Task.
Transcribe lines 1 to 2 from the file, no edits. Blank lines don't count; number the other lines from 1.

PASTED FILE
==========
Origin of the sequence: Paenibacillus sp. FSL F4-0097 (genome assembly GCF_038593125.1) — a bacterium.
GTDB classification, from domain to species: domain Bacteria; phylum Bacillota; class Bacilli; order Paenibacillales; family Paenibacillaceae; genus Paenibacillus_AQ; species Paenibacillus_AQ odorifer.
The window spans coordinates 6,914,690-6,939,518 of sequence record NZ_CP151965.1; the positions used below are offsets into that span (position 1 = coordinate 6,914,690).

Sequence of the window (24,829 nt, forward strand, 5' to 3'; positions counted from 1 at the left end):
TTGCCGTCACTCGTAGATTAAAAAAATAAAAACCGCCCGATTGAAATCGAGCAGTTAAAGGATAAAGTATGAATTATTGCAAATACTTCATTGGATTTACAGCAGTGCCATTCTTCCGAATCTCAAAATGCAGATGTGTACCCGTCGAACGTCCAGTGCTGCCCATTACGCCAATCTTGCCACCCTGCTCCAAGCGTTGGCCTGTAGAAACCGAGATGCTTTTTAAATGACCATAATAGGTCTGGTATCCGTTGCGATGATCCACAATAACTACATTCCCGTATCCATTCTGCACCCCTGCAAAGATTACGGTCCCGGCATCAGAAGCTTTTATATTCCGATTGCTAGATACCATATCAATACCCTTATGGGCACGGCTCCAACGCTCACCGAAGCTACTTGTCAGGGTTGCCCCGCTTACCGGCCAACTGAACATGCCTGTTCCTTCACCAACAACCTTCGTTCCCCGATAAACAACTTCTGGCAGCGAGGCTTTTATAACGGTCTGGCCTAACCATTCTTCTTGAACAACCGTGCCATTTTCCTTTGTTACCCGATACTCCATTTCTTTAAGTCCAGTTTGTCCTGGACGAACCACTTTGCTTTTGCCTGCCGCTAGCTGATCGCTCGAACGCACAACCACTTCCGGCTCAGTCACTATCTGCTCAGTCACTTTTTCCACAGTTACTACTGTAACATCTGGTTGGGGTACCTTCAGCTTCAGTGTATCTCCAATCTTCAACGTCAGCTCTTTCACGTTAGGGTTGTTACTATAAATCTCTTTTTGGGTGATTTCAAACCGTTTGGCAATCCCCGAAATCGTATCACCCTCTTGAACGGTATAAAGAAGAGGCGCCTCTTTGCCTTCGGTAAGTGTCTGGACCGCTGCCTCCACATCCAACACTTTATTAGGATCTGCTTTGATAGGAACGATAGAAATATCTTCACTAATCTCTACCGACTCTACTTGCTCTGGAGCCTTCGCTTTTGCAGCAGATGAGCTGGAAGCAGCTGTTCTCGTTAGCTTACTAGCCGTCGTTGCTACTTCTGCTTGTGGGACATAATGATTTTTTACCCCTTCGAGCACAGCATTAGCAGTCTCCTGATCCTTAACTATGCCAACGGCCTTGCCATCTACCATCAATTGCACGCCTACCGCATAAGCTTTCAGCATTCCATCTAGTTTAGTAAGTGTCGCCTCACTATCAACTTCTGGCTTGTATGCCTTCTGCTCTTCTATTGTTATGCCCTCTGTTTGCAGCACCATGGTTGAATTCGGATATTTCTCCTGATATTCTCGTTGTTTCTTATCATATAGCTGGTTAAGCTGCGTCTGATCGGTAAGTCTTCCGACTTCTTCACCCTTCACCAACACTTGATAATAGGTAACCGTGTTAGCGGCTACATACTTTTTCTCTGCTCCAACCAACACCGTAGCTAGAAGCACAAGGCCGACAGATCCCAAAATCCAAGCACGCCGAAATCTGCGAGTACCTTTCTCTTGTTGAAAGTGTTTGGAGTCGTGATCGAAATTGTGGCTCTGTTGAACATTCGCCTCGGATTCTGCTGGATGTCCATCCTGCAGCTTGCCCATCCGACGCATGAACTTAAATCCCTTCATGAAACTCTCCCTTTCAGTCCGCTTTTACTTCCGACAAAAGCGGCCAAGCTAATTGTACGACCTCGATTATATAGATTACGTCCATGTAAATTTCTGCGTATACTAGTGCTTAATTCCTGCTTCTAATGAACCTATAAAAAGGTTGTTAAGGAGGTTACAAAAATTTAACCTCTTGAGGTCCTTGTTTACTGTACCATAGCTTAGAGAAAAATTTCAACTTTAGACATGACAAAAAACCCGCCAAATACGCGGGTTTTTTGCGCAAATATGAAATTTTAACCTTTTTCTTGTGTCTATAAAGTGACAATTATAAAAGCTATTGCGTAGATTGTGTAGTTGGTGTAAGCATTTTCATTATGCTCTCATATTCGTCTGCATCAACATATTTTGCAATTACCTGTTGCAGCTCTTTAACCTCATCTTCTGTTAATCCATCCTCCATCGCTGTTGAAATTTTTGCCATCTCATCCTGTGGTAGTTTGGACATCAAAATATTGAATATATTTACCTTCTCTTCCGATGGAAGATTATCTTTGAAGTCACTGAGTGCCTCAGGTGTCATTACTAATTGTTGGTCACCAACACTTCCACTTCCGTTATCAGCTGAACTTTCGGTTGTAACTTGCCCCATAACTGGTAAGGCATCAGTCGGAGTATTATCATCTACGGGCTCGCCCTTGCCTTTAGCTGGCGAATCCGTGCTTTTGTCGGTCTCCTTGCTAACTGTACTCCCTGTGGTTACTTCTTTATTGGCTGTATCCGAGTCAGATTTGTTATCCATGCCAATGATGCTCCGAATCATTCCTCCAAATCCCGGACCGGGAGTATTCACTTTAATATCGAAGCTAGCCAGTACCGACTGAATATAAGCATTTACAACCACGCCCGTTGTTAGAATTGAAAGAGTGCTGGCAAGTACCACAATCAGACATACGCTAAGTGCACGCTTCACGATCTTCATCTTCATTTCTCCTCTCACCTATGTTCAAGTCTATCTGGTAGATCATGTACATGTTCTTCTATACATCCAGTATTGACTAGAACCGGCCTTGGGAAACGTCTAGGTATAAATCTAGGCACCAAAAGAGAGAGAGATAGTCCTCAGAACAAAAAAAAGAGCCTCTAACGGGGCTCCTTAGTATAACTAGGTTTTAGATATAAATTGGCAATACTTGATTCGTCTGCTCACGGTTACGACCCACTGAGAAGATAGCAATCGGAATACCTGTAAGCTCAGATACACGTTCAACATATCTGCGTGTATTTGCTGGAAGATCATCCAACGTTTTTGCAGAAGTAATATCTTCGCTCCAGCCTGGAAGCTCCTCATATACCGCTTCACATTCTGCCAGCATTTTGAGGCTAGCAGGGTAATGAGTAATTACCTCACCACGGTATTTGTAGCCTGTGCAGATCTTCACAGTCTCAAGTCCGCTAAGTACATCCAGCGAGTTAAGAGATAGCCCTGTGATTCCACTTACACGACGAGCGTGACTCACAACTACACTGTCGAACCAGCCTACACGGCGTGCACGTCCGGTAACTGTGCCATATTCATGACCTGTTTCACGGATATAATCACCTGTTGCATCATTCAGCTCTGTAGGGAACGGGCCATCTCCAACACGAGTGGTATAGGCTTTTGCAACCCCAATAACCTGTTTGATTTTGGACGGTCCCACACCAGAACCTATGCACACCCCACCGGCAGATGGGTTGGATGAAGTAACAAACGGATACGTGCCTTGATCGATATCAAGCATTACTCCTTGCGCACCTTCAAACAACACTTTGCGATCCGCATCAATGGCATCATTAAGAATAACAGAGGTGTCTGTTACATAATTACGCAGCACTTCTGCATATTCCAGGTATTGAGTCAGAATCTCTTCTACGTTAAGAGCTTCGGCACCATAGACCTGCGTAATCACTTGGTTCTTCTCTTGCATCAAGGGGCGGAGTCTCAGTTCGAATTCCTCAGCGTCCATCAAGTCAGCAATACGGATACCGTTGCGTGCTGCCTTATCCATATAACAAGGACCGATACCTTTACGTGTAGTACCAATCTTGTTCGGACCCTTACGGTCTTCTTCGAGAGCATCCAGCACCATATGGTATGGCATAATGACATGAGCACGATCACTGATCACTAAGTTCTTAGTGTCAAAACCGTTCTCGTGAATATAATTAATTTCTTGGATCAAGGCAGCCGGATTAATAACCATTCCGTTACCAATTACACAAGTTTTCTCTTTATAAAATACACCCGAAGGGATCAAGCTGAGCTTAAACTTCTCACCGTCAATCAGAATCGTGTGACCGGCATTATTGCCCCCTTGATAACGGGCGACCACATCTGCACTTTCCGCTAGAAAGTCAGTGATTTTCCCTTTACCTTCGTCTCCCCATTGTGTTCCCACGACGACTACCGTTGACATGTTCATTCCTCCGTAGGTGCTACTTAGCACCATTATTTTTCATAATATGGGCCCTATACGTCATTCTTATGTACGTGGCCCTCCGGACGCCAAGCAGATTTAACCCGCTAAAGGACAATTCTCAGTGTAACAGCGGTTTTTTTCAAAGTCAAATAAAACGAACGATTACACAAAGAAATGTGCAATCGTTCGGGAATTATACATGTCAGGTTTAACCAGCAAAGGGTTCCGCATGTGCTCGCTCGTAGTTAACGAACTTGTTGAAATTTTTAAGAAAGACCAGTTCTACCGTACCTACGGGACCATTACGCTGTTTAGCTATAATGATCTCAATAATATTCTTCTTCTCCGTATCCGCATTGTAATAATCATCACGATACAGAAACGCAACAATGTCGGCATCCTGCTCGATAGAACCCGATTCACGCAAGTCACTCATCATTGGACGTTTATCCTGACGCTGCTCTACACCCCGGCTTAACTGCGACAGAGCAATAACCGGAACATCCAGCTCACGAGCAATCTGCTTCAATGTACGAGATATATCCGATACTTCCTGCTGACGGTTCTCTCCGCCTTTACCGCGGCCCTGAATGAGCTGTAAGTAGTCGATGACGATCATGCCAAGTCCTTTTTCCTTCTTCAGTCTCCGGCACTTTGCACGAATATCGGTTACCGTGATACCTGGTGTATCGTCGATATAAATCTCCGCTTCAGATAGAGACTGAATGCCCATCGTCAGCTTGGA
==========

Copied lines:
Origin of the sequence: Paenibacillus sp. FSL F4-0097 (genome assembly GCF_038593125.1) — a bacterium.
GTDB classification, from domain to species: domain Bacteria; phylum Bacillota; class Bacilli; order Paenibacillales; family Paenibacillaceae; genus Paenibacillus_AQ; species Paenibacillus_AQ odorifer.